Re “Dang, my brand-new stainless steel irony meter just exploded.”

Next time maybe titanium? ;)

Henry

Today I am embarrassed to be Canadian. I’m going to try to find the SSHRC and give them what for.

The media contact at SSHRC is [Enable javascript to see this email address.]

Please write to her and ask for an explanation. I did.

Though there was a grant last year for “Protecting Canadians with Intellectual Disabilities”, that might explain something.

They probably got Steve Fuller to a review the application.

Here’s another version of the story, from the Ottawa Citizen. This link might prove more reliable, today at least: http://www.canada.com/ottawacitizen[…]&k=40427

Further evidence to support my suspicion that Social Sciences is an oxymoron. (I know, I know, it’s probably unfair but things like this don’t help.)

Protest emails can be sent to Dr. Stan Shapson, the President of the SSHRC at [Enable javascript to see this email address.].

The committee found that the candidates were qualified. However, it judged the proposal did not adequately substantiate the premise that the popularizing of Intelligent Design Theory had detrimental effects on Canadian students, teachers, parents and policymakers. Nor did the committee consider that there was adequate justification for the assumption in the proposal that the theory of Evolution, and not Intelligent Design theory, was correct.

Maybe he could beef up his proposal with a copy of the Kitzmiller verdict.

As a Canadian who’s field also falls under the purview of SSHRC, I’m embarassed by this. The Gazette (Montreal English paper) somehow reported the four referees who rejected the application - I wonder if they are going to be speaking more about this … I wondered about postmodernism, but one of the referees according to that source was an economist, so that seems unlikely. Maybe a collusion (pomo/reactionary)? Mind you, it isn’t as if there was a Calgary political scientist involved … (I don’t think.)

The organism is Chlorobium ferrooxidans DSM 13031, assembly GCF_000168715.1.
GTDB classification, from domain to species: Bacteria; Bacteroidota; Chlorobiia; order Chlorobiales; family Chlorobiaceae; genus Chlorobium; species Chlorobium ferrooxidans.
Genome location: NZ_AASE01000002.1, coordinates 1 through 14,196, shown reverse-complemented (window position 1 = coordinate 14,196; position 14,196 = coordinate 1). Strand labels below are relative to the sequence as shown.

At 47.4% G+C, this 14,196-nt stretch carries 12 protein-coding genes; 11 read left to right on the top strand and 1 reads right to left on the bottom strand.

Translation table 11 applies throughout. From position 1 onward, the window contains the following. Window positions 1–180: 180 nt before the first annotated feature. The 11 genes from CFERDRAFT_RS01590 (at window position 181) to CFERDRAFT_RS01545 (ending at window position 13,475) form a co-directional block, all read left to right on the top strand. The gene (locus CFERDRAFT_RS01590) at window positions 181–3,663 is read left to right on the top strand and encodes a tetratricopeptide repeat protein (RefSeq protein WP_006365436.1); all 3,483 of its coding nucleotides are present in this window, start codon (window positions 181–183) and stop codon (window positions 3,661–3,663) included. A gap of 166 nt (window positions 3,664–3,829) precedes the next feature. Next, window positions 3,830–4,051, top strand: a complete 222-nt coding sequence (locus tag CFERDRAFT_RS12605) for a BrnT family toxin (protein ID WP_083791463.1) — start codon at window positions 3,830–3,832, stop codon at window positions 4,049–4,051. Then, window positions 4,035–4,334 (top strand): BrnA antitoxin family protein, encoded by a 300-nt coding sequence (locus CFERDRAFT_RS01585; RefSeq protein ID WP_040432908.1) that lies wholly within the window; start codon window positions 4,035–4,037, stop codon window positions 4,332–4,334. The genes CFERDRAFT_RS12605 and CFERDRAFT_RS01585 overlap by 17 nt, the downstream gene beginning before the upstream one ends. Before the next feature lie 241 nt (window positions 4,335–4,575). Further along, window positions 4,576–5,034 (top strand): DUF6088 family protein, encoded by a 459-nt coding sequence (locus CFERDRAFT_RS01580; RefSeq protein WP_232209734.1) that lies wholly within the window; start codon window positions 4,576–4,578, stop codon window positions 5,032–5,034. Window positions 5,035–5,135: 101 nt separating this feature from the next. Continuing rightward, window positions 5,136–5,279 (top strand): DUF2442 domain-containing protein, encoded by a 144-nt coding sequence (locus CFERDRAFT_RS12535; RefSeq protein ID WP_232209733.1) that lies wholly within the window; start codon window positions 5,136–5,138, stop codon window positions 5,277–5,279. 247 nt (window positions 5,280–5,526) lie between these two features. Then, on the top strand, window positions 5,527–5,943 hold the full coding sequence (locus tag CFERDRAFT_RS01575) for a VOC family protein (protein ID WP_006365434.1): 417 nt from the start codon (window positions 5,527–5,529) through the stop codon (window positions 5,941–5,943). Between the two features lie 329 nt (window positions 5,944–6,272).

Ian H Spedding Wrote:

Further evidence to support my suspicion that Social Sciences is an oxymoron. (I know, I know, it’s probably unfair but things like this don’t help.)

See also: “Social Text”,”The Sexual Politics of Meat”, etc.

The content of the”Social Sciences” is, by and large, profoundly silly.

.….. Nor did the committee consider that there was adequate justification for the assumption in the proposal that the theory of Evolution, and not Intelligent Design theory, was correct.

Duh (slap in the forehead!!). What have the evolutionary scientists been doing for the past 150+ years? I guess some committee members have been navel gazing and not keeping current on the science discourse.

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Here is a link to the article in the Montreal Gazette. It mentions all those who were on the committee turning down Brian Alters’ grant application.

Please, Fatty Yellow Bean, don’t dismiss all the social sciences just because there are a few thousand wackos involved. All kinds of serious work is done by social and behavioral scientists (and by historians who get to pass the final judgement) though sometimes the titles do seem bizarre. For a good edxample, check out Labov’s work on r-dropping. It may sound stupid, but it revolutionized the study of language change. Even the titles you cite could conceal meaningful work. You can’t tell without looking.

Back to the main topic of the post: Does this mean the ID virus has jumped the quarantine line?

Damn! Now where am I going to claim I’m moving to? What’s left? Russia has even less employment prospects than Ohio, and the Japanese don’t like my eyes.

Further evidence to support my suspicion that Social Sciences is an oxymoron.

I once had the pleasure of telling a room full of economists that I didn’t think economics was a science.

And followed that up by telling them that economics was nothing but an apologetic for the existing social order.